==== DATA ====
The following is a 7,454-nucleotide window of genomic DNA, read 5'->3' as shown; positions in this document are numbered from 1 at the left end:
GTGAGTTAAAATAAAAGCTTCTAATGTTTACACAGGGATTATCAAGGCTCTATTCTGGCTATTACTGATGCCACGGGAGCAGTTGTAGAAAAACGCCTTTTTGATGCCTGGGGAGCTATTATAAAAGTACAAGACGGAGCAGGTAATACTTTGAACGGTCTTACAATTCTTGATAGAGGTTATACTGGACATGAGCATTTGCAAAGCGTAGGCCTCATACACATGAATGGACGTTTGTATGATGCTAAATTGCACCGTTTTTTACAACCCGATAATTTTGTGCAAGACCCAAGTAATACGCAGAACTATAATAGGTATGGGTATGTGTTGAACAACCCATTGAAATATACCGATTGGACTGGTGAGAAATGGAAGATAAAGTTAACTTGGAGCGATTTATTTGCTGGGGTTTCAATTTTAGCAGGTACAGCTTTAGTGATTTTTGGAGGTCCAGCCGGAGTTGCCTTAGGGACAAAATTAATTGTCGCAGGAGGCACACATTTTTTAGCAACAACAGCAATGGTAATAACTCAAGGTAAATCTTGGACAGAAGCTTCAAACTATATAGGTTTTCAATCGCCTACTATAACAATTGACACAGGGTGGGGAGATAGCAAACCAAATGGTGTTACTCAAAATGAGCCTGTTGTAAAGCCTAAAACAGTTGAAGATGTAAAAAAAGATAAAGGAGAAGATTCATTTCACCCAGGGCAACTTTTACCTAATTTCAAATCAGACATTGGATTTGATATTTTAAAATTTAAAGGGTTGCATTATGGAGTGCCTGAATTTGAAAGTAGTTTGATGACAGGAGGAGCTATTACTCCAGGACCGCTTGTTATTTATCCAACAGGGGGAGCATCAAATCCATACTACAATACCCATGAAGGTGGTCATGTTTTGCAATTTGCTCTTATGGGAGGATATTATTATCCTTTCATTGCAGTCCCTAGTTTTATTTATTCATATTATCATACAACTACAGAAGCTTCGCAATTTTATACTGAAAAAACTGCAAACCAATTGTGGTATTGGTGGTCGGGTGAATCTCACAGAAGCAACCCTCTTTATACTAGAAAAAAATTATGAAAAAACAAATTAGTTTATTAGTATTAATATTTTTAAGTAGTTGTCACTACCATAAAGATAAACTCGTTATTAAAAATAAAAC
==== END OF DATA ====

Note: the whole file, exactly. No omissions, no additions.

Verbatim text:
The following is a 7,454-nucleotide window of genomic DNA, read 5'->3' as shown; positions in this document are numbered from 1 at the left end:
GTGAGTTAAAATAAAAGCTTCTAATGTTTACACAGGGATTATCAAGGCTCTATTCTGGCTATTACTGATGCCACGGGAGCAGTTGTAGAAAAACGCCTTTTTGATGCCTGGGGAGCTATTATAAAAGTACAAGACGGAGCAGGTAATACTTTGAACGGTCTTACAATTCTTGATAGAGGTTATACTGGACATGAGCATTTGCAAAGCGTAGGCCTCATACACATGAATGGACGTTTGTATGATGCTAAATTGCACCGTTTTTTACAACCCGATAATTTTGTGCAAGACCCAAGTAATACGCAGAACTATAATAGGTATGGGTATGTGTTGAACAACCCATTGAAATATACCGATTGGACTGGTGAGAAATGGAAGATAAAGTTAACTTGGAGCGATTTATTTGCTGGGGTTTCAATTTTAGCAGGTACAGCTTTAGTGATTTTTGGAGGTCCAGCCGGAGTTGCCTTAGGGACAAAATTAATTGTCGCAGGAGGCACACATTTTTTAGCAACAACAGCAATGGTAATAACTCAAGGTAAATCTTGGACAGAAGCTTCAAACTATATAGGTTTTCAATCGCCTACTATAACAATTGACACAGGGTGGGGAGATAGCAAACCAAATGGTGTTACTCAAAATGAGCCTGTTGTAAAGCCTAAAACAGTTGAAGATGTAAAAAAAGATAAAGGAGAAGATTCATTTCACCCAGGGCAACTTTTACCTAATTTCAAATCAGACATTGGATTTGATATTTTAAAATTTAAAGGGTTGCATTATGGAGTGCCTGAATTTGAAAGTAGTTTGATGACAGGAGGAGCTATTACTCCAGGACCGCTTGTTATTTATCCAACAGGGGGAGCATCAAATCCATACTACAATACCCATGAAGGTGGTCATGTTTTGCAATTTGCTCTTATGGGAGGATATTATTATCCTTTCATTGCAGTCCCTAGTTTTATTTATTCATATTATCATACAACTACAGAAGCTTCGCAATTTTATACTGAAAAAACTGCAAACCAATTGTGGTATTGGTGGTCGGGTGAATCTCACAGAAGCAACCCTCTTTATACTAGAAAAAAATTATGAAAAAACAAATTAGTTTATTAGTATTAATATTTTTAAGTAGTTGTCACTACCATAAAGATAAACTCGTTATTAAAAATAAAAC